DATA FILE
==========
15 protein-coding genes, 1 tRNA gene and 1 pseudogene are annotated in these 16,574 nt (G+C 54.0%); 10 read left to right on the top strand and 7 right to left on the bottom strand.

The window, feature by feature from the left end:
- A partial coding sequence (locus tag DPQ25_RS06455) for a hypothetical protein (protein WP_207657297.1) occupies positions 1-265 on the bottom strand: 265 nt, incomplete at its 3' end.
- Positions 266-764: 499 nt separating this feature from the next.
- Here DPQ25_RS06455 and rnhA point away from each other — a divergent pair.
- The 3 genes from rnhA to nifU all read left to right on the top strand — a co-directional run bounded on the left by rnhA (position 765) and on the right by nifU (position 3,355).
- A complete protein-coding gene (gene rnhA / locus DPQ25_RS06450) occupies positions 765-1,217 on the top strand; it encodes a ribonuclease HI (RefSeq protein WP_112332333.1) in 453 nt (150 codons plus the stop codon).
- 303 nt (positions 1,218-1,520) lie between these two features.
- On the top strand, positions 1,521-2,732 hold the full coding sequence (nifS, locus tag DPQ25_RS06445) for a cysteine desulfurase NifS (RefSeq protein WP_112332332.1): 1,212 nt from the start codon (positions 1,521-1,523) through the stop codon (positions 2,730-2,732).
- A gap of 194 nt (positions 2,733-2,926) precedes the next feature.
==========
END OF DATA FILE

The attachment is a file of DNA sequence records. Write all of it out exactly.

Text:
15 protein-coding genes, 1 tRNA gene and 1 pseudogene are annotated in these 16,574 nt (G+C 54.0%); 10 read left to right on the top strand and 7 right to left on the bottom strand.

The window, feature by feature from the left end:
- A partial coding sequence (locus tag DPQ25_RS06455) for a hypothetical protein (protein WP_207657297.1) occupies positions 1-265 on the bottom strand: 265 nt, incomplete at its 3' end.
- Positions 266-764: 499 nt separating this feature from the next.
- Here DPQ25_RS06455 and rnhA point away from each other — a divergent pair.
- The 3 genes from rnhA to nifU all read left to right on the top strand — a co-directional run bounded on the left by rnhA (position 765) and on the right by nifU (position 3,355).
- A complete protein-coding gene (gene rnhA / locus DPQ25_RS06450) occupies positions 765-1,217 on the top strand; it encodes a ribonuclease HI (RefSeq protein WP_112332333.1) in 453 nt (150 codons plus the stop codon).
- 303 nt (positions 1,218-1,520) lie between these two features.
- On the top strand, positions 1,521-2,732 hold the full coding sequence (nifS, locus tag DPQ25_RS06445) for a cysteine desulfurase NifS (RefSeq protein WP_112332332.1): 1,212 nt from the start codon (positions 1,521-1,523) through the stop codon (positions 2,730-2,732).
- A gap of 194 nt (positions 2,733-2,926) precedes the next feature.